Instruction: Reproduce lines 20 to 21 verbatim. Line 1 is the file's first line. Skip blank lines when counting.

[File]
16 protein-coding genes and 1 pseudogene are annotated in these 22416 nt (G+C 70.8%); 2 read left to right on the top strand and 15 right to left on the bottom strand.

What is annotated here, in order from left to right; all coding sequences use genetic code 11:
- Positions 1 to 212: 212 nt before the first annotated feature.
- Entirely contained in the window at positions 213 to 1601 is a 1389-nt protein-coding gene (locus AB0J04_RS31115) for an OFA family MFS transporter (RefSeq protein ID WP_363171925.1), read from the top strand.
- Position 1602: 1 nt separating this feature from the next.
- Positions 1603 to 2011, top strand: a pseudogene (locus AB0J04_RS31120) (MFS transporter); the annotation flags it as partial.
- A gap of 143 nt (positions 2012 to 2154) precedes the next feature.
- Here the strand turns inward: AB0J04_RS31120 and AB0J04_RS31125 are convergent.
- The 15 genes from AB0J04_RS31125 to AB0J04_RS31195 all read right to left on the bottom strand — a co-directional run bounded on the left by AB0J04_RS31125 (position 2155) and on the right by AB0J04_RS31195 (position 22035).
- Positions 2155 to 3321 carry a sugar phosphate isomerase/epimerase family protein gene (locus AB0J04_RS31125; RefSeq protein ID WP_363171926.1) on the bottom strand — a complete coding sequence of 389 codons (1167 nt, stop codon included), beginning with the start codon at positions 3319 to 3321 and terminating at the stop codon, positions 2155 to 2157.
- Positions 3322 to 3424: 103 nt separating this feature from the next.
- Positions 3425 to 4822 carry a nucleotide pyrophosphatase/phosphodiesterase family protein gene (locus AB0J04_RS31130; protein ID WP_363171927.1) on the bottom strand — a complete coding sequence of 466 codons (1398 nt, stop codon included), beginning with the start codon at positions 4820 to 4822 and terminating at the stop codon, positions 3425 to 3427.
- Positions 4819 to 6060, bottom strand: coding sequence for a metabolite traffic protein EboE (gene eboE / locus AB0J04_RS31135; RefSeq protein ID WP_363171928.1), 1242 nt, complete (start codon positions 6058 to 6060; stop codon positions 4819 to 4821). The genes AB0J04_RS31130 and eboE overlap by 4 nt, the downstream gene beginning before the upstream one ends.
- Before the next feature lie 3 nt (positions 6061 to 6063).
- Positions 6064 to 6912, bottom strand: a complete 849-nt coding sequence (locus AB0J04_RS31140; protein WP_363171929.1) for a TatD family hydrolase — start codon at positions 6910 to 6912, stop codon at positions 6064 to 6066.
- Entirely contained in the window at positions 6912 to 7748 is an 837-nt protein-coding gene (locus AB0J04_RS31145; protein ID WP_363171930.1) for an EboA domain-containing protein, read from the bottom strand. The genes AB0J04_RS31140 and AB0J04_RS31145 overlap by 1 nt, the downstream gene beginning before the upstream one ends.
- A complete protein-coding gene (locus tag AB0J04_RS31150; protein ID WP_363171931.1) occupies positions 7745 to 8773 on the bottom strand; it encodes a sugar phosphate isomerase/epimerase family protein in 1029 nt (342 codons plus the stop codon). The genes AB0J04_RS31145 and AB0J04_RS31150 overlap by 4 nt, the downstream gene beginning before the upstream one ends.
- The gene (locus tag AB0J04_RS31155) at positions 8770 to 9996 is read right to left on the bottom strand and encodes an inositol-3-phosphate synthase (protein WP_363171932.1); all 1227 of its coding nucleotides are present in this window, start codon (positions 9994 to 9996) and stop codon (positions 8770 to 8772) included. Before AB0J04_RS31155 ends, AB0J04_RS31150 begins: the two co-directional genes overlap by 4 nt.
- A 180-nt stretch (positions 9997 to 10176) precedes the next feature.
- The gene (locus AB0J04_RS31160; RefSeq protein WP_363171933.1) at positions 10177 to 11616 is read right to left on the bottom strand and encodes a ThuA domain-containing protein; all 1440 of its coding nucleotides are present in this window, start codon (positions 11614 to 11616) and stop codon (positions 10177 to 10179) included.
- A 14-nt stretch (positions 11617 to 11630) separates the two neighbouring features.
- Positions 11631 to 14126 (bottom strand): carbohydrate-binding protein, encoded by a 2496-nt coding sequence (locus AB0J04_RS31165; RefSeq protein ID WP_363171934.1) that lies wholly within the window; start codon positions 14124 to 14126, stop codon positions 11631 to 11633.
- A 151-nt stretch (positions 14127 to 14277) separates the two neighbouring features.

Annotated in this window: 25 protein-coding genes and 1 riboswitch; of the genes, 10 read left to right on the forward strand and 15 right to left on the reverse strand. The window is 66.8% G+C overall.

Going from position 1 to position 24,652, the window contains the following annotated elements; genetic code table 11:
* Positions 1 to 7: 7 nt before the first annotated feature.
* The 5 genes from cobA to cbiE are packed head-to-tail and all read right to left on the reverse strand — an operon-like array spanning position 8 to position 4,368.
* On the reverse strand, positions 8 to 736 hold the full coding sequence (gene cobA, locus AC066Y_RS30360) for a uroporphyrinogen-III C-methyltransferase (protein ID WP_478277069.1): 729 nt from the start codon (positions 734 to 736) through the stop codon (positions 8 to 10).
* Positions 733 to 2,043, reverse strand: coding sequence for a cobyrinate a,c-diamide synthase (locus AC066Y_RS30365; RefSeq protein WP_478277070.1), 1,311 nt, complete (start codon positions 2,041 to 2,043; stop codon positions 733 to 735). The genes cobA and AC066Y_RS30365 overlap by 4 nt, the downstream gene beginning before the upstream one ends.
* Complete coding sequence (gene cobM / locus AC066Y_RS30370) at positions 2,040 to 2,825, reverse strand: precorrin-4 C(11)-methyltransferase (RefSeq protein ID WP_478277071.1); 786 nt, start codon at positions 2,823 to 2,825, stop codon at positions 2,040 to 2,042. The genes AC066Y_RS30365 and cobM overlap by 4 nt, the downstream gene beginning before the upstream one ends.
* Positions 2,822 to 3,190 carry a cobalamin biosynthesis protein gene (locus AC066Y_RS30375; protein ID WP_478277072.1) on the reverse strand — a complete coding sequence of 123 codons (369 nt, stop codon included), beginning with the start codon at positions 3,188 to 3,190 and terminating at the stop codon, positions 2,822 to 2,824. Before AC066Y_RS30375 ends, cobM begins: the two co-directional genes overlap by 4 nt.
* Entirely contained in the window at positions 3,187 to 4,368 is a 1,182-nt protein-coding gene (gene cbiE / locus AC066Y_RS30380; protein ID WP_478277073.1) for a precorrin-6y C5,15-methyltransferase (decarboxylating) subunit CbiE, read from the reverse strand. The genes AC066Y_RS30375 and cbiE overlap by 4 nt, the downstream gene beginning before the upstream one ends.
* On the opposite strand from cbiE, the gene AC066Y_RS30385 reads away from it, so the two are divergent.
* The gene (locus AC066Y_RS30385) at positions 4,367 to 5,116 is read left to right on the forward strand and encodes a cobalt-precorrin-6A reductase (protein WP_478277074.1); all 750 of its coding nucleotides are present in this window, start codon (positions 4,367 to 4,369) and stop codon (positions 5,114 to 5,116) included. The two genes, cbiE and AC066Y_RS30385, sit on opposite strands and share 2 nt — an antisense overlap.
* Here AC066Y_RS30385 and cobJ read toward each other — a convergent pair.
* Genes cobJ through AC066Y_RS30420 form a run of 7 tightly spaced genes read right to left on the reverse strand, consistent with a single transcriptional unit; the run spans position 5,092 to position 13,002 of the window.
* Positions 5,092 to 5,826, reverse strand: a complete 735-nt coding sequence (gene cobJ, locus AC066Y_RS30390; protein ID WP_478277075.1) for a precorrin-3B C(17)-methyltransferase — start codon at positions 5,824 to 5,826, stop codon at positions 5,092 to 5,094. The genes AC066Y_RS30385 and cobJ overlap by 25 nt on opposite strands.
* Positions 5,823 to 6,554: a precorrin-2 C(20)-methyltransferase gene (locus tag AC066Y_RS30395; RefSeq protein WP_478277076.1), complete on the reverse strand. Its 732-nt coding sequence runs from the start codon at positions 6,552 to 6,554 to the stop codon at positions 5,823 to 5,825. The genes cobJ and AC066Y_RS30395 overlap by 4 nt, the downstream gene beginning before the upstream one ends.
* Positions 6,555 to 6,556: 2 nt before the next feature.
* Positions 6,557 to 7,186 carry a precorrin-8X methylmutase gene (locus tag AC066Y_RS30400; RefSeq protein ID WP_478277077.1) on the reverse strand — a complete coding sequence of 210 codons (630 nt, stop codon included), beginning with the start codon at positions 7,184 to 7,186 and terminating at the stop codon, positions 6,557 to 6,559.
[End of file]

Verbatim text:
- The gene (locus AB0J04_RS31160; RefSeq protein WP_363171933.1) at positions 10177 to 11616 is read right to left on the bottom strand and encodes a ThuA domain-containing protein; all 1440 of its coding nucleotides are present in this window, start codon (positions 11614 to 11616) and stop codon (positions 10177 to 10179) included.
- A 14-nt stretch (positions 11617 to 11630) separates the two neighbouring features.